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On the money

Stockholm’s Silicon Valley

Stockholm is rich soil for start-ups. Getty Images

🇸🇪 👨‍💻 🦄 A country of high taxes, free childcare and strong social protection? Or a happy haven for modern tech entrepreneurs? You can’t usually have both, but, according to Reuters, Sweden’s famed welfare system not only co-exists with red-toothed digital-era capitalism, it spawned it.

The key was to put a computer in every home, a government policy in the late 1990s. Coupled with investment in internet connectivity, it explains why Stockholm has become “such rich soil for start-ups, birthing and incubating the likes of Spotify, Skype and Klarna, even though it has some of the highest tax rates in the world”.

In 2005, when the “shop now, pay later” fintech firm Klarna was founded, World Bank data shows there were 28 broadband subscriptions per 100 people in Sweden, compared with 17 in the US and a global average of 3.7.

Reuters interviewed leading Swedish VCs and entrepreneurs who credited the country’s income insurance scheme. This guarantees up to 80% of an individual’s previous salary for the first 300 days of unemployment, if their business fails or they lose their job.

As a result – or partly, at least – Sweden has the third highest start-up rate in the world, behind Turkey and Spain, and the highest three-year survival rate for start-ups anywhere. After Silicon Valley, Stockholm has the highest number of unicorns (start-ups valued at $1bn or more) per capita.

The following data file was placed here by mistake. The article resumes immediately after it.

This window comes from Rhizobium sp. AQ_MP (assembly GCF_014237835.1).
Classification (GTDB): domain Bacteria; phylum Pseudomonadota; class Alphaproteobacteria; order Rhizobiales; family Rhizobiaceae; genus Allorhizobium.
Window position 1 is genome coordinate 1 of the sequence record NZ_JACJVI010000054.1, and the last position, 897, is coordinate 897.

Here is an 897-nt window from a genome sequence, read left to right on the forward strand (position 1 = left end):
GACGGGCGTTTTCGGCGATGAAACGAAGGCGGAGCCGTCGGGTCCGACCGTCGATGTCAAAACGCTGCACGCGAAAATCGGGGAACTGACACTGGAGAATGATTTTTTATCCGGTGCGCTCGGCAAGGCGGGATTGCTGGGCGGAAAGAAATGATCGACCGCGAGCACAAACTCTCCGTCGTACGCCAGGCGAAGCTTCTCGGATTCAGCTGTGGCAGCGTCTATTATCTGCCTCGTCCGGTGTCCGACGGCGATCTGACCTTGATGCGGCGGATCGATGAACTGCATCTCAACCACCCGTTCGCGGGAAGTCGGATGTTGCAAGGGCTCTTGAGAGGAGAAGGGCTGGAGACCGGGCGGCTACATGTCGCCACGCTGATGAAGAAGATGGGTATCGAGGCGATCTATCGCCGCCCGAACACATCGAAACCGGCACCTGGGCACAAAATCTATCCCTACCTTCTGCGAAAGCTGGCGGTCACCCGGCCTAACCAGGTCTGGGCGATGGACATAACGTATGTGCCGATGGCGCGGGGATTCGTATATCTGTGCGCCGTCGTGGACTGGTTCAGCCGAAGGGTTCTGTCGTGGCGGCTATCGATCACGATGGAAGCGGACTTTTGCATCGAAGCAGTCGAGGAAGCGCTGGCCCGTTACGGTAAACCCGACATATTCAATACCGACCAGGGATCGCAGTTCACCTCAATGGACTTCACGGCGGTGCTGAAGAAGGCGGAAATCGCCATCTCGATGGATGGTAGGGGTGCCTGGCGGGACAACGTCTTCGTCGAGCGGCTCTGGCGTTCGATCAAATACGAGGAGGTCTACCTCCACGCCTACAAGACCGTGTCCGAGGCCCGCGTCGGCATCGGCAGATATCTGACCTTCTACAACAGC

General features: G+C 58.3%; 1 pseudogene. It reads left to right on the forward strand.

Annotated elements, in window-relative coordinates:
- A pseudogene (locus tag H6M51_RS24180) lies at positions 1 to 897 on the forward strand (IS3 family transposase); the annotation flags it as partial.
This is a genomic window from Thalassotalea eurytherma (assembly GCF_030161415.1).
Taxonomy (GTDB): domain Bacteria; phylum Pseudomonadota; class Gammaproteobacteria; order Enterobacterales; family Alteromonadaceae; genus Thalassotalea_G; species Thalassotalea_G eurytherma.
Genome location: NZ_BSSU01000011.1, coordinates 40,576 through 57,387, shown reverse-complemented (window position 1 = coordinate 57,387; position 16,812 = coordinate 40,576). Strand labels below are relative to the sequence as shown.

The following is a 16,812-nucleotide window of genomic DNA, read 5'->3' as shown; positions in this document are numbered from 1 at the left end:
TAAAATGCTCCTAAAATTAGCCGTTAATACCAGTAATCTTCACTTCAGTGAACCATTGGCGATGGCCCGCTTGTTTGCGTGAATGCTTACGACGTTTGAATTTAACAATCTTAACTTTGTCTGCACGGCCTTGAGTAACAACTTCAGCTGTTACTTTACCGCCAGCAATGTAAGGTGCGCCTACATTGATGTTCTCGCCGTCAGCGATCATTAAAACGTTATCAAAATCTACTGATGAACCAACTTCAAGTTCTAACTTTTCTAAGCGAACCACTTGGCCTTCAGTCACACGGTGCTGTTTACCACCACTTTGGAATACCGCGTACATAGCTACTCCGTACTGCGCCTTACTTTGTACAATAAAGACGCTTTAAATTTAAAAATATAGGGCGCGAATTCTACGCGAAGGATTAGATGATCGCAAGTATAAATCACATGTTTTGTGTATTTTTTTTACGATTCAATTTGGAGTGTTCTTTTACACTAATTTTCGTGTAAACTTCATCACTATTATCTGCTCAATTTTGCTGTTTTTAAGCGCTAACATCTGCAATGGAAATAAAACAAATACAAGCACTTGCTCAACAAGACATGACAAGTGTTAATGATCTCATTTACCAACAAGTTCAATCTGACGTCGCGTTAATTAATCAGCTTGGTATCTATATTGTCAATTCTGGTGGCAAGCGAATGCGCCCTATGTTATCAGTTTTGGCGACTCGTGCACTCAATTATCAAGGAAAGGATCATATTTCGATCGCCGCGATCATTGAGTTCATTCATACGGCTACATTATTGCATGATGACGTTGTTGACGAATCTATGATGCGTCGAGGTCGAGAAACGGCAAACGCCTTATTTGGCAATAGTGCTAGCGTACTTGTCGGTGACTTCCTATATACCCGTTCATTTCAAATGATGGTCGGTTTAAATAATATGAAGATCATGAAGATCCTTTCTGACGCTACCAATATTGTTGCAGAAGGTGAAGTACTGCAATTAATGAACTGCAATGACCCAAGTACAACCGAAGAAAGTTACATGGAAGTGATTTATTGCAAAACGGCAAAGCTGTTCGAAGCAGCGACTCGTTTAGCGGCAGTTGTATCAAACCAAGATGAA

Selling out the gold standard

🤑 💵 The 50th anniversary last Sunday of the decision by Richard Nixon to abandon the gold standard and end the era of fixed exchange rates prompted many commentators to reflect on the lessons for today’s investors. John Stepek in MoneyWeek challenged the naivety of “goldbugs” who argue that a gold standard acts as a check on government over-reach. “History amply demonstrates that it does no such thing – given the choice between waging war or maintaining a gold standard, governments have ditched gold every time.” Stepek’s bigger takeaway, citing the regulators who want to stop any form of digital currency from usurping the status quo, is that we should never underestimate the ability of those in power to upend the financial arrangements we take for granted.

Claire Jones in the FT adds that while she wouldn’t bet the house on the current “paper stuff” reaching a century, her best guess is that cash is “not going anywhere for the time being”.

The triple lock is doomed 

📈 🧓🏻 Chancellor Rishi Sunak is considering “fiddling the figures” so he doesn’t have to give pensioners an 8.8% income boost, the Telegraph reports. Under the controversial “triple lock”, the state pension must rise by the rate of inflation, earnings growth or 2.5%, whichever is the highest. Earnings data published on Tuesday by the Office for National Statistics showed growth up by 8.8% – which would adding £822 to the state pension in 2022.

For a second month running, however, the ONS has published a metric for “underlying” earnings that strips out the abnormal effects of the pandemic such as last year’s mass redundancies, wage cuts and furlough arrangements. Earnings growth using this calculation was between 3.5% and 4.9%, which would allow Sunak to raise the state pension by a relatively modest £327.

Pension experts told the Telegraph that the triple lock can’t survive in its current form. One estimates that, without a compromise, it could cost the Treasury up to £9bn.